Jazz, 2020No. 23No. 27, No. 38
Wizards, 2021No. 22No. 31, Aaron Holiday
Knicks, 2021No. 21No. 25, future 2nd-rounder
Timberwolves, 2022No. 19, future 2nd-rounderNo. 22, No. 29
Celtics, 2023No. 25No. 31, two future 2nd-rounders

Just about anybody behind the Sixers on the board could make theoretical sense as a trade-up team at No. 16 using their next-highest selection and a future draft pick or two. But right now, one team does stand out as particularly sensible option should the Sixers go that route.

The New York Knicks have three picks in the top 40 — No. 24, No. 25 and No. 38 — and, with a win-now mindset similar to that of the Sixers, could look to avoid bringing three rookies into training camp. The Sixers could trade No. 16 and No. 41 to New York for No. 24 and No. 25, allowing the Knicks to nab whoever they believe to be the best player remaining on the board and the Sixers to add two potential contributors to their currently-thin roster.

Trading out

This is a bit of an unconventional route in the NBA, but one that has gained steam over the last few years. Teams have dealt first-round picks — and not just ones at the very back-end of the first round — without receiving any present-day picks in return, typically allowing them to collect multiple future first-round choices.

On its surface, this may seem like a silly concept for the Sixers: why would a team attempting to win a championship in the near future trade a draft pick for future selections rather than choosing a player who could potentially contribute if they fail to move the pick for a win-now veteran?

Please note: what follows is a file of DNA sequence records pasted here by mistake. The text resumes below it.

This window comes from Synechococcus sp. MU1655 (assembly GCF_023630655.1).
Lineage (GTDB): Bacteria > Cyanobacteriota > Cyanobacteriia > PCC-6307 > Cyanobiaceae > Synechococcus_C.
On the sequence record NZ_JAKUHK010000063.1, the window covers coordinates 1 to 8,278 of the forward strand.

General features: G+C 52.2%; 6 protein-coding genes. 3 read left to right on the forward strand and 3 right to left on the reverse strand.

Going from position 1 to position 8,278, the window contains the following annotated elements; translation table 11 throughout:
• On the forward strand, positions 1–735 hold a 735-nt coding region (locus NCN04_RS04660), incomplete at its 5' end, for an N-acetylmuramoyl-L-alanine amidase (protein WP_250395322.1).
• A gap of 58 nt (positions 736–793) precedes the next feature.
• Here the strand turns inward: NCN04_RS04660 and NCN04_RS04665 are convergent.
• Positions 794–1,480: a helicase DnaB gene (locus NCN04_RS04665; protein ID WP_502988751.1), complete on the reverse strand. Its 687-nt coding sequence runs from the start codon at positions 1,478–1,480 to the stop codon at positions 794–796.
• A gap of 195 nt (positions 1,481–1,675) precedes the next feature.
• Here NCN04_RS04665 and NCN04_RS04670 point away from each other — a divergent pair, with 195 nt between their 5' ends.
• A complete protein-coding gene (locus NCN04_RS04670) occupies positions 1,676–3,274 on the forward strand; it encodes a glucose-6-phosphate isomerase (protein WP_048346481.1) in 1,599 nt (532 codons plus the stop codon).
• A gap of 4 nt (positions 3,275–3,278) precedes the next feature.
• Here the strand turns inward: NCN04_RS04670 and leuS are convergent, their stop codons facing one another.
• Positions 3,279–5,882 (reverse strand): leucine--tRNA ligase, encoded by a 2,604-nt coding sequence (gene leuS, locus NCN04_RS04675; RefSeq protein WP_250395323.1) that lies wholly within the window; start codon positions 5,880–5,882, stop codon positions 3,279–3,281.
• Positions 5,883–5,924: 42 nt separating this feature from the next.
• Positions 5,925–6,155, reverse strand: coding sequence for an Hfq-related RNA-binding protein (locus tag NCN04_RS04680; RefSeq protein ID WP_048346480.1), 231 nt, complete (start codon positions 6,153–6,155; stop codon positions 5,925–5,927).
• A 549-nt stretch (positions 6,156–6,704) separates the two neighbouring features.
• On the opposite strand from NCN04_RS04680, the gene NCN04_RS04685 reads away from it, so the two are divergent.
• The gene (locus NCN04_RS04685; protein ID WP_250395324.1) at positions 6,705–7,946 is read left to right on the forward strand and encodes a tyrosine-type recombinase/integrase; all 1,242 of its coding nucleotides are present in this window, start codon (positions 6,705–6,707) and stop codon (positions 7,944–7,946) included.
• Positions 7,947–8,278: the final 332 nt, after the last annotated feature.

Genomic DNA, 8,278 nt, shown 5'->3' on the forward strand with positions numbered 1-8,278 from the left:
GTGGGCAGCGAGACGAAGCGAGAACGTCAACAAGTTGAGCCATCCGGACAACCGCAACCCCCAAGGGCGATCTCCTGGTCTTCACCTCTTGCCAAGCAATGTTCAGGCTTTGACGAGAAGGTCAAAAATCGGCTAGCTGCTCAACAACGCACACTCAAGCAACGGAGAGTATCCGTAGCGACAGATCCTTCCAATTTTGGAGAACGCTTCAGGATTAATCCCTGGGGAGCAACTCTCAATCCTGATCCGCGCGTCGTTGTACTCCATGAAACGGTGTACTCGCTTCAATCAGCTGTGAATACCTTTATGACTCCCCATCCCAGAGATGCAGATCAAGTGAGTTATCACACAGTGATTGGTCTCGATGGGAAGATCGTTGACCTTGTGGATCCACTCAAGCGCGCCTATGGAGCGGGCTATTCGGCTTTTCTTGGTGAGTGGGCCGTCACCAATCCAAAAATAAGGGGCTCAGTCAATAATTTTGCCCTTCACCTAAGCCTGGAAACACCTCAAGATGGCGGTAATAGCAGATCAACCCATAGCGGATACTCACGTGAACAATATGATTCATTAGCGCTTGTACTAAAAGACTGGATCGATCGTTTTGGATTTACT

Teams who make these sorts of moves oftentimes are doing it so they can gear up to make a major trade down the line. Look at the Knicks, for example, who between similar draft day trades in 2021 and 2022 accumulated four future first-round picks. Those moves set the table for them to trade for OG Anunoby — and still have more than enough picks left in their back pocket that they could swing another significant deal this summer if the right target emerges.

In 2021, the Oklahoma City Thunder made this exact decision from the exact same spot — they had the No. 16 pick that year, and sent it to the Houston Rockets for two future first-round picks. Of course, it all depends on the right team having the right prospect in mind, but the precedent is absolutely there.

The Sixers hope to sign a star-caliber player in free agency this summer, but if they strike out, their most likely pivot would be trading for one. A deal like this could help facilitate such a move.

Trading for an established player